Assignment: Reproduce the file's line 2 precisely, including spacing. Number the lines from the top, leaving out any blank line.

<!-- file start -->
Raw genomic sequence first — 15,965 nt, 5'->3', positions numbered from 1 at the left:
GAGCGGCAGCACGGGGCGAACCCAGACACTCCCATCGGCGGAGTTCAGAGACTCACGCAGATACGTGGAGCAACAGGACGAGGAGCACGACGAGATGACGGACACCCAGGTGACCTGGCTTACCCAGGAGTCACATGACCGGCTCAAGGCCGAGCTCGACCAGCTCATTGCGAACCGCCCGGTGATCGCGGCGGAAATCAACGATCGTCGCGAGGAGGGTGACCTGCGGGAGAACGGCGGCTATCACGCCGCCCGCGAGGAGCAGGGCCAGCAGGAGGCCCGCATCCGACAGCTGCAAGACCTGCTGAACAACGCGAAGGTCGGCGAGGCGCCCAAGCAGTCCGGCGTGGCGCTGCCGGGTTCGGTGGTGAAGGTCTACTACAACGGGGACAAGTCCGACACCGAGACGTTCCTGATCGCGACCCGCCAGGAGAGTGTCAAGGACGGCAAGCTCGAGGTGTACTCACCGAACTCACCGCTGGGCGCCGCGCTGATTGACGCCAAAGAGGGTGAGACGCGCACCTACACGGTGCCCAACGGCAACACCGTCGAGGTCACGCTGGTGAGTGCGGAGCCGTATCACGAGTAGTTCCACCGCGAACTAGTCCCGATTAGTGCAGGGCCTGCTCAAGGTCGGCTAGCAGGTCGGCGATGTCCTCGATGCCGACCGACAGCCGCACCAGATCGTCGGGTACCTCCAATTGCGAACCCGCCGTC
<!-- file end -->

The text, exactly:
GAGCGGCAGCACGGGGCGAACCCAGACACTCCCATCGGCGGAGTTCAGAGACTCACGCAGATACGTGGAGCAACAGGACGAGGAGCACGACGAGATGACGGACACCCAGGTGACCTGGCTTACCCAGGAGTCACATGACCGGCTCAAGGCCGAGCTCGACCAGCTCATTGCGAACCGCCCGGTGATCGCGGCGGAAATCAACGATCGTCGCGAGGAGGGTGACCTGCGGGAGAACGGCGGCTATCACGCCGCCCGCGAGGAGCAGGGCCAGCAGGAGGCCCGCATCCGACAGCTGCAAGACCTGCTGAACAACGCGAAGGTCGGCGAGGCGCCCAAGCAGTCCGGCGTGGCGCTGCCGGGTTCGGTGGTGAAGGTCTACTACAACGGGGACAAGTCCGACACCGAGACGTTCCTGATCGCGACCCGCCAGGAGAGTGTCAAGGACGGCAAGCTCGAGGTGTACTCACCGAACTCACCGCTGGGCGCCGCGCTGATTGACGCCAAAGAGGGTGAGACGCGCACCTACACGGTGCCCAACGGCAACACCGTCGAGGTCACGCTGGTGAGTGCGGAGCCGTATCACGAGTAGTTCCACCGCGAACTAGTCCCGATTAGTGCAGGGCCTGCTCAAGGTCGGCTAGCAGGTCGGCGATGTCCTCGATGCCGACCGACAGCCGCACCAGATCGTCGGGTACCTCCAATTGCGAACCCGCCGTC